Bethesda has clarified its new Creation Club system — the program that will sell additional content to both The Elder Scrolls: Skyrim and Fallout 4 — specifying that the service will not be used to sell existing mods. Creation Club, which was announced during the publisher’s E3 keynote last night, will instead allow players to buy officially sanctioned characters, weapons, and other add-ons created by Bethesda’s own studios and selected third-party developers.
Also available via Creation Club will be new clothes, areas, and even game modes. All of the above sound like the kinds of things mods have been bringing to the two games since their release, but Bethesda notes the difference, stating in its FAQ that most of the items for sale will be made internally, by the games’ own development teams, or by other studios under its umbrella.
Some other developers will also be involved, the company says, mentioning partners that have already worked on Bethesda games, as well as “external creators,” but each will have to go through an internal review process. “All the content is approved, curated, and taken through the full internal dev cycle; including localisation, polishing, and testing,” the company says. “This also guarantees that all content works together.”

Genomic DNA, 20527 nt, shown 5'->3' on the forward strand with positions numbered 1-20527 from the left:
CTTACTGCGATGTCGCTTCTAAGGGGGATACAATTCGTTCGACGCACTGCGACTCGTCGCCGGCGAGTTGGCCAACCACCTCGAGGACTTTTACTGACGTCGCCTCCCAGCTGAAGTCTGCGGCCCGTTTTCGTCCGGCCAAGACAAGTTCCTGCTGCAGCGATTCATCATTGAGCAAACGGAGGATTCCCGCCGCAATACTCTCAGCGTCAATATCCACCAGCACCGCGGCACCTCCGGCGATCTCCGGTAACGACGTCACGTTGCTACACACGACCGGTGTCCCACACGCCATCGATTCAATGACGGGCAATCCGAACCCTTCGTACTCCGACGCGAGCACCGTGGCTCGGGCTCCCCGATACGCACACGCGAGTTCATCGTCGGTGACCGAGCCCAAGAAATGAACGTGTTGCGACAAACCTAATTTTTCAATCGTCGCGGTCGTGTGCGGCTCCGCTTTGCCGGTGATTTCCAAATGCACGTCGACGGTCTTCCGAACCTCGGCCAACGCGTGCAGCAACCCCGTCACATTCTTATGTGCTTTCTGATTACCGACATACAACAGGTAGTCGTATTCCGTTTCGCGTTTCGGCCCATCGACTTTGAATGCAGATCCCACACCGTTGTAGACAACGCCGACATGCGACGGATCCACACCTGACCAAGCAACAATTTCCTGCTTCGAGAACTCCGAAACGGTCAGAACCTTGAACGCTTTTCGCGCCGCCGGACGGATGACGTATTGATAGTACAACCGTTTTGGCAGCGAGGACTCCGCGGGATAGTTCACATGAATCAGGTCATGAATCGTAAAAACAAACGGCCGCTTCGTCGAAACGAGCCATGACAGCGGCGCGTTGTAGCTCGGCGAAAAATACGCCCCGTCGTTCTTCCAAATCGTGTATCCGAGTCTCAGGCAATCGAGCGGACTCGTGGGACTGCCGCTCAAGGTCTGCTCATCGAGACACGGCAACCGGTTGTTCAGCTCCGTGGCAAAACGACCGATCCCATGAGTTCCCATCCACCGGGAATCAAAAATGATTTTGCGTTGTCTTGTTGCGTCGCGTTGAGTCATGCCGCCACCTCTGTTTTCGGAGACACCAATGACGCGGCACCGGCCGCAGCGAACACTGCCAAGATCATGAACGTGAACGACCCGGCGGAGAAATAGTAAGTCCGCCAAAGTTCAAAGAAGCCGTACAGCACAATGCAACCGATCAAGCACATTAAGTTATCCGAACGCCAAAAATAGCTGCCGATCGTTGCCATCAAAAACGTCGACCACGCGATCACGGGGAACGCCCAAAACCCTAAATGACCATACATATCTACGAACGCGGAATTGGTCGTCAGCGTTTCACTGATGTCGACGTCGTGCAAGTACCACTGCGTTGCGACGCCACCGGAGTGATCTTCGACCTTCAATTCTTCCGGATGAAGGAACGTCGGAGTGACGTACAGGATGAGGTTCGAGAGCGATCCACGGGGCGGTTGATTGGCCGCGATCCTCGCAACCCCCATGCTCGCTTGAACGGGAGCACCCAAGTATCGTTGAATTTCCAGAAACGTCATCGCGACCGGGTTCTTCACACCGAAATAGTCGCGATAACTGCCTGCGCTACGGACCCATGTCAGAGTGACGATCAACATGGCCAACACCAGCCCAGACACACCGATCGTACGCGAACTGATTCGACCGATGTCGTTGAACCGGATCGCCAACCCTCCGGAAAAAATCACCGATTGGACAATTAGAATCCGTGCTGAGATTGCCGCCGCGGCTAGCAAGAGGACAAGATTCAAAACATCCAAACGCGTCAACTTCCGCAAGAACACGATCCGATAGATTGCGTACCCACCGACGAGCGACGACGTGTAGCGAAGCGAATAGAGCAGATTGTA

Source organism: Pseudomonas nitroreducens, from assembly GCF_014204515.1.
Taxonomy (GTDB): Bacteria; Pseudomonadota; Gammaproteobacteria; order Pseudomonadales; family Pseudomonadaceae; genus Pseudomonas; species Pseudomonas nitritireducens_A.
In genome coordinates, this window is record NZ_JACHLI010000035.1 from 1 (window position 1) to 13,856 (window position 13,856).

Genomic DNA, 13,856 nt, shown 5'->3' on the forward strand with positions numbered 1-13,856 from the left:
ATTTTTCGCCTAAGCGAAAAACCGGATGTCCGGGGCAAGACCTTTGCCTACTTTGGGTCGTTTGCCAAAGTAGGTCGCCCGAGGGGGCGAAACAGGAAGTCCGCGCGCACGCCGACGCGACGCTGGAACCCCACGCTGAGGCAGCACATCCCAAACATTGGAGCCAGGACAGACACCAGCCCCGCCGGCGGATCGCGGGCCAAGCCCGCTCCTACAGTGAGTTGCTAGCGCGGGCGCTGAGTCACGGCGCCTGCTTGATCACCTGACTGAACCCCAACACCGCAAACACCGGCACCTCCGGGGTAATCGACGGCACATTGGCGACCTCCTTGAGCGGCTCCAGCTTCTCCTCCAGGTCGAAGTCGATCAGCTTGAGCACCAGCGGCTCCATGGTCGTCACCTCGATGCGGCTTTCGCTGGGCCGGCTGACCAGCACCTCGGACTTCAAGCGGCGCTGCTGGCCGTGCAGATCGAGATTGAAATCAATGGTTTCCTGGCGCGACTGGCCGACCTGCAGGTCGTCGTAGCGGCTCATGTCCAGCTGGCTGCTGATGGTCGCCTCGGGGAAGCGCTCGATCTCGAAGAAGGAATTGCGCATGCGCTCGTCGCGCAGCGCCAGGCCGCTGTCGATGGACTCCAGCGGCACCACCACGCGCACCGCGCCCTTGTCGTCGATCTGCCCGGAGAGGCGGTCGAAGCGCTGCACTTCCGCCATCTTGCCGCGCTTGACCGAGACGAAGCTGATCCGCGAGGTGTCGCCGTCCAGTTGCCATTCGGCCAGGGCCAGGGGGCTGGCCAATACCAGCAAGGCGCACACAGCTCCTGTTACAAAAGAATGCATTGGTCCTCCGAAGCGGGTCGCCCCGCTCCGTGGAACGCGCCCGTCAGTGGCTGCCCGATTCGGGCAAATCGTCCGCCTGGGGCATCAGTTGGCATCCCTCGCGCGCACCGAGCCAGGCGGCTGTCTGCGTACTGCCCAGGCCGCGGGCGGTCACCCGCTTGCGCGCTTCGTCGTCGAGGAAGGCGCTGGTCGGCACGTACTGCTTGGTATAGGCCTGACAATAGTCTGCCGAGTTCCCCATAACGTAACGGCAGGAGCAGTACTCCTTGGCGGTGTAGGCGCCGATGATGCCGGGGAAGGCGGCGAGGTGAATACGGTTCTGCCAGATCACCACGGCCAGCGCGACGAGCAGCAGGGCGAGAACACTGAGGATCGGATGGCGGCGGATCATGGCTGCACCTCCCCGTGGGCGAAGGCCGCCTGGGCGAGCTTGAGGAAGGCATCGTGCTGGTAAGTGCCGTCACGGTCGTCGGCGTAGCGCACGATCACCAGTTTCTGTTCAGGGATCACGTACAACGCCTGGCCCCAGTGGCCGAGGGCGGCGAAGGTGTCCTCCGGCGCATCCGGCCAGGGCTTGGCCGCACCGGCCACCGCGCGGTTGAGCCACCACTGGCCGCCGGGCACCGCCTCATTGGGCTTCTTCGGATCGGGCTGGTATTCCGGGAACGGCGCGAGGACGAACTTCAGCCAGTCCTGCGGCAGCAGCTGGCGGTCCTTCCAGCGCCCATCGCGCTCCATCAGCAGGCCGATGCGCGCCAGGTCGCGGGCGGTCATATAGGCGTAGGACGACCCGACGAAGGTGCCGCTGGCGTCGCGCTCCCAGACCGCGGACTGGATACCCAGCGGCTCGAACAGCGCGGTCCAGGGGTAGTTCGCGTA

That’s a marked difference from regular mods, which are usually created by amateur coders in their spare time, and distributed online for free. That approach may mean that regular mods lack the polish of the add-ons you can expect to get under the Creation Club program — save games are often incompatible with some mods, for example — but it also gives mod makers freedom that official add-ons might not get. Don’t expect to see a Bethesda-sanctioned Thomas the Tank Engine mod for Skyrim any time soon.
That said, the idea of paying for third-party mods is not unheard of. Bethesda was one of the first companies to get involved in a paid mod program Steam creator Valve launched — and then quickly shelved — back in 2015. The program faced widespread criticism from PC gamers as soon as it launched, and lasted only a week before the publisher canceled it. Speaking at the time, Valve’s Alden Kroll said that Valve “didn’t understand exactly what we were doing” by introducing real money into established modmaking communities.
Speaking in 2015 about the controversy, Bethesda’s Pete Hines said that his company would re-evaluate the idea of paid mods in the future, saying that “there is a case to be made that people who spend a lot of time working on mods ought to be able to have a way of monetizing what they’re doing.” But two years doesn’t seem to have reversed Bethesda’s decision. In its Creation Club FAQ, the company says a definitive “no” to the question of whether mods will be available for real cash. “Mods will remain a free and open system where anyone can create and share what they’d like,” the page reads. “Also, we won’t allow any existing mods to be retrofitted into Creation Club, it must all be original content.”